Document Type

Technical Report

Publication Date

1-1984

Abstract

Razorback suckers (Xyrauchen texanus) and bonytail chubs (Gila elegans) were once widespread throughout the Colorado River system. The ranges and populations of these native species and others have declined in the past 50 years. Bonytail chubs appear to be extremely rare and possibly nearing extinction in the Upper Colorado River Basin. The razorback sucker is widely distributed in the upper river but is considered rare throughout most of that range and is also rare in the Grand Canyon. Razorback suckers are abundant only in a few habitats in the upper river. They congregate and spawn over a cobble bar in an eddy at the mouth of the Yampa River. Tyus (1982) collected a large number of razorback suckers in a similar habitat downstream from that location at the mouth of Ashley Creek. The Walter Walker Wildlife Refuge and Clifton Pond are also sites where razorback suckers are known to congregate for spawning. Recent specimens collected from the upper river all have been large adults.

Bonytail chubs apparently were abundant throughout the lower Colorado River early in this century. Locals believed bonytail chubs once were the most abundant fish in the river reach from Needles to Yuma. Bonytail chubs and razorback suckers were also common in Lake Mead during early impoundment and below Hoover Dam. Bonytail chubs have not been reported from Lake Mead since 1967, but razorback suckers are frequently sighted in that reservoir. Bonytail chubs are now thought to be extirpated throughout most of the lower river. Small populations of razorback suckers still occur in Lake Havasu and Senator Wash Reservoir and scattered individuals inhabit the river and irrigation canals below Parker Dam. Large populations of bonytail chubs and razorback suckers were observed spawning over gravel shelf areas of Lake Mohave during the early 1950's. Bonytail chubs are now rare in Lake Mohave, but a small population still persists in the reservoir. Razorback suckers are presently considered abundant in Lake Mohave.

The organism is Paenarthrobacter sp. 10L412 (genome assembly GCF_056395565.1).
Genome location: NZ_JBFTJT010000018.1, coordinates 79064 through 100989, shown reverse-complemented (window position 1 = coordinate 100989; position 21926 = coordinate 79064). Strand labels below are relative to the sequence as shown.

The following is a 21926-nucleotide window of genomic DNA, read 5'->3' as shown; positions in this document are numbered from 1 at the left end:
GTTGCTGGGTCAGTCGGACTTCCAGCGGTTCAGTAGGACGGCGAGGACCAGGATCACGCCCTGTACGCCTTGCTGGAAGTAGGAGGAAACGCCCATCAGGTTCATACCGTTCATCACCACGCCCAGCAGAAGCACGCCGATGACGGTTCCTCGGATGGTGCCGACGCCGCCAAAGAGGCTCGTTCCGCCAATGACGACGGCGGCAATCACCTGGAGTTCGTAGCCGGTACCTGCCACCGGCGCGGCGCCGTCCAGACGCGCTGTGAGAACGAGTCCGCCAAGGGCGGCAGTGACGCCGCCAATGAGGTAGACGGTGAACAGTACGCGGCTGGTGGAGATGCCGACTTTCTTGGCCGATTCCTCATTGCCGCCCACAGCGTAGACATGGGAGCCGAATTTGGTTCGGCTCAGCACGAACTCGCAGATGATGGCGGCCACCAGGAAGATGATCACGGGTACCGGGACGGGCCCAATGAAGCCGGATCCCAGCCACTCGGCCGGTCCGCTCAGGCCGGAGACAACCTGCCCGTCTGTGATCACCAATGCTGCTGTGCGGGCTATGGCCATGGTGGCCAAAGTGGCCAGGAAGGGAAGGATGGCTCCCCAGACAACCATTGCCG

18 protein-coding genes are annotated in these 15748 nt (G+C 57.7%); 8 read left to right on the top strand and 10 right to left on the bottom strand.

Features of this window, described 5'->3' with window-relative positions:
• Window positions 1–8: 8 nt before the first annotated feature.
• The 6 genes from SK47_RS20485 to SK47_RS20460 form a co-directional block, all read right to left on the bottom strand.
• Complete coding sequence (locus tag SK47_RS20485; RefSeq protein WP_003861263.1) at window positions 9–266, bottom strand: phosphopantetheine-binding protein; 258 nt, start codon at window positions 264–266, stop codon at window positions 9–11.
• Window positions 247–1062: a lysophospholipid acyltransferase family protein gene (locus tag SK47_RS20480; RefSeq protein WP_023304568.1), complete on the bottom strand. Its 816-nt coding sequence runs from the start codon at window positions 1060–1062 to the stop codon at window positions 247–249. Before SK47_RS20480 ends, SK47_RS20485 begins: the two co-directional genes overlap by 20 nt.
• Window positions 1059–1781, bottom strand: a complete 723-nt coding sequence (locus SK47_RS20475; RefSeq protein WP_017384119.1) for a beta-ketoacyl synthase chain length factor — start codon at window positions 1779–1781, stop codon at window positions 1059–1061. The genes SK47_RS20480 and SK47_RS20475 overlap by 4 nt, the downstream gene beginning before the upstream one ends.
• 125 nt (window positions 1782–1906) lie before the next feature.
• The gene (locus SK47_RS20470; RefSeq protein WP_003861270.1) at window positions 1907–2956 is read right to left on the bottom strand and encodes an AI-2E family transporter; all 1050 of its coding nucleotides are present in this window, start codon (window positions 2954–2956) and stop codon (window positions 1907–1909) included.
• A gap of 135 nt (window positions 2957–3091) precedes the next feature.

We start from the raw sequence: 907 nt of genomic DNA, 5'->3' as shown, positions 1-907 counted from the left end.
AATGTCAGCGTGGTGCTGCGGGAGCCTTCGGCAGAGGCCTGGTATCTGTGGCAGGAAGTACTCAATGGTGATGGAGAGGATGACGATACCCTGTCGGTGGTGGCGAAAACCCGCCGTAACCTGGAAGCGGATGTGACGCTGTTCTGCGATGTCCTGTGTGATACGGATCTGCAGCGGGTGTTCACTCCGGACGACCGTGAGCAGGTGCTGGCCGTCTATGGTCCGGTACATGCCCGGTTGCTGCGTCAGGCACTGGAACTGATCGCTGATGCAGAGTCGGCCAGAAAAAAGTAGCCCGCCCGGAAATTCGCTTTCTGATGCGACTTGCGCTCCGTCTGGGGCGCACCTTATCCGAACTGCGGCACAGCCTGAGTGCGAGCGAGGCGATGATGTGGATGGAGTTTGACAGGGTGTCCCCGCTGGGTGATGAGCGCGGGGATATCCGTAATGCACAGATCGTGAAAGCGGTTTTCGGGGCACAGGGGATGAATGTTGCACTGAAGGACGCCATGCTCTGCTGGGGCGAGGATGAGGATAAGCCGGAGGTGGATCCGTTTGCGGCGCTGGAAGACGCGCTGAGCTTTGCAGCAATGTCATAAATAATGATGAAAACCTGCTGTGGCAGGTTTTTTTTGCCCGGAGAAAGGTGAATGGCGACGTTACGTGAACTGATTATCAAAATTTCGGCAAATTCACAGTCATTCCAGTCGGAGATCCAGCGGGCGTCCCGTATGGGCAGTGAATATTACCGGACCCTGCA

Reservoir spawning activity of razorback suckers has been observed in Lake Mead, Lake Havasu, Senator Wash Reservoir, and Lake Mohave. Jonez and Sumner (1954) observed what they believed to be larval razorbacks near spawning areas south of Eldorado Canyon, and Ulmer (pers. comm.) collected larvae near Arizona Bay in 1981. One larval razorback sucker was collected below Hoover Dam in an invertebrate sampler during 1979. Several razorback eggs and larvae were collected in drift samples in the same area in 1984. Bonytail chubs also have been observed spawning in Lake Mohave, but larvae have never been collected from that reservoir. A large number of young-of-the-year razorback suckers were collected from the shores of Lake Mohave prior to filling in the early fifties. Juvenile or subadult fish of either species have not been observed or collected in recent years.

The apparent lack of young individuals in the bonytail chub and razorback sucker populations suggests that recruitment is limited. Jonez and Sumner (1954) noted that predators were numerous in the vicinity of razorback sucker and bonytail chub spawning areas. Predation on early life stages of both species is believed to be the principal factor limiting recruitment in these reservoir populations.

The U. S. Fish and Wildlife Service initiated this investigation in order to further evaluate the population status and reproductive success of razorback suckers and bonytail chubs in Lake Mohave. The principal objectives were to determine (i) the distributions and abundances of both species, (ii) whether successful spawning occurs for either species, and (iii) the primary factors affecting spawning success.

Keywords

Aquatic biology; Colorado River; Freshwater fishes; Lake Mohave (Ariz.) Water temperature

Disciplines

Aquaculture and Fisheries | Biology | Environmental Monitoring | Environmental Sciences | Fresh Water Studies | Life Sciences | Natural Resources and Conservation | Terrestrial and Aquatic Ecology

Language

English

Comments

From the Lake Mead Limnological Research Center, University of Nevada, Las Vegas.